Tester Leads Bipartisan Push to Lower Prescription Drug Costs
29 colleagues join Senator in calling for an end to increasing fees; Effort is expected to reduce costs by $21.3 billion over 10 years
As a part of his continued effort to lower the cost of prescription drugs for Montanans, U.S. Senator Jon Tester this week led a bipartisan effort along with 29 Senators in requesting that the Centers for Medicare and Medicaid Services (CMS) finalize its proposed rule to stop all retroactive direct and indirect remuneration (DIR) fees, which is expected to reduce seniors’ out-of-pocket prescription drug costs by $21.3 billion over 10 years.
“Everywhere I go, I hear about rising drug prices and the increasing cost of life saving medications,” said Tester. “Corporate middlemen are charging Montana’s small pharmacies with hidden fees, driving up costs for Montana seniors and families, and folks need relief now. I’m glad the Administration has agreed to work with me to lower costs, but we need to finalize this new rule immediately so we can protect Montana patients and pharmacies.”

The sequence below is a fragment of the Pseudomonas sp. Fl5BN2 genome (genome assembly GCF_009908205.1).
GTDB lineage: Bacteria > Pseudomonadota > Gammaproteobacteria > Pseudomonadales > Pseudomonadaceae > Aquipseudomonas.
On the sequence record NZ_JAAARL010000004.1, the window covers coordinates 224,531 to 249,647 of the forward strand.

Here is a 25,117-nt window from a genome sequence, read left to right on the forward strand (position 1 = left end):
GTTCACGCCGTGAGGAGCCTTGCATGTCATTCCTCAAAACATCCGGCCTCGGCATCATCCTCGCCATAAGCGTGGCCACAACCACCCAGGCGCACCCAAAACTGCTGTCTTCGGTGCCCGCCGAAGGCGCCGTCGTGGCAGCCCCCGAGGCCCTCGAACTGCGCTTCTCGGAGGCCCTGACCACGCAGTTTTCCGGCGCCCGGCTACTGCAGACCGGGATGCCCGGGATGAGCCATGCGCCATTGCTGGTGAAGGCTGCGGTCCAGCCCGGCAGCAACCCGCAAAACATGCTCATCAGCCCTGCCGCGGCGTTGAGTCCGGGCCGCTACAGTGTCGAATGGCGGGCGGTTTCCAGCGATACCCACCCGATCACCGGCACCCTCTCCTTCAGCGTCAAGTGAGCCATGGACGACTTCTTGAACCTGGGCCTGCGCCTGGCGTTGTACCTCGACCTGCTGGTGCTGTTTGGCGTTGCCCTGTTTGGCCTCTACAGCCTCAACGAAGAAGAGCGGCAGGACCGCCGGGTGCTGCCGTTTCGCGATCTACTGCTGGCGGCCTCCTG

In December 2021, CMS agreed to help lower prescription drug costs for Medicare Part D beneficiaries by taking action to address DIR fees. CMS has since been drafting a rule to stop DIR fees, which has not been finalized.
Under Medicare Part D, pharmacy middlemen require additional payments from pharmacies after the drug is sold to the patient that changes the final cost of the drug. These are called DIR fees.
In recent years, these middlemen have increasingly returned to pharmacies days or even months after the final sale to demand more in DIR fees. From 2010 to 2020, CMS documented a 107,400 percent increase in DIR fees paid by pharmacies.
Tester pushed hard for CMS to take administrative action after introducing bipartisan legislation last year to combat the high cost of prescription drug prices and the predatory practices of corporate middlemen known as Pharmacy Benefit Managers (PBMs). Tester’s legislation, the Pharmacy DIR Reform to Reduce Senior Drug Costs Act, would ensure that all DIR fees are made clear at the point of sale, eliminating the retroactive nature of DIR clawback fees. CMS estimates this change will save seniors on Medicare an estimated $21.3 billion over ten years.
The Senators’ full letter can be HERE.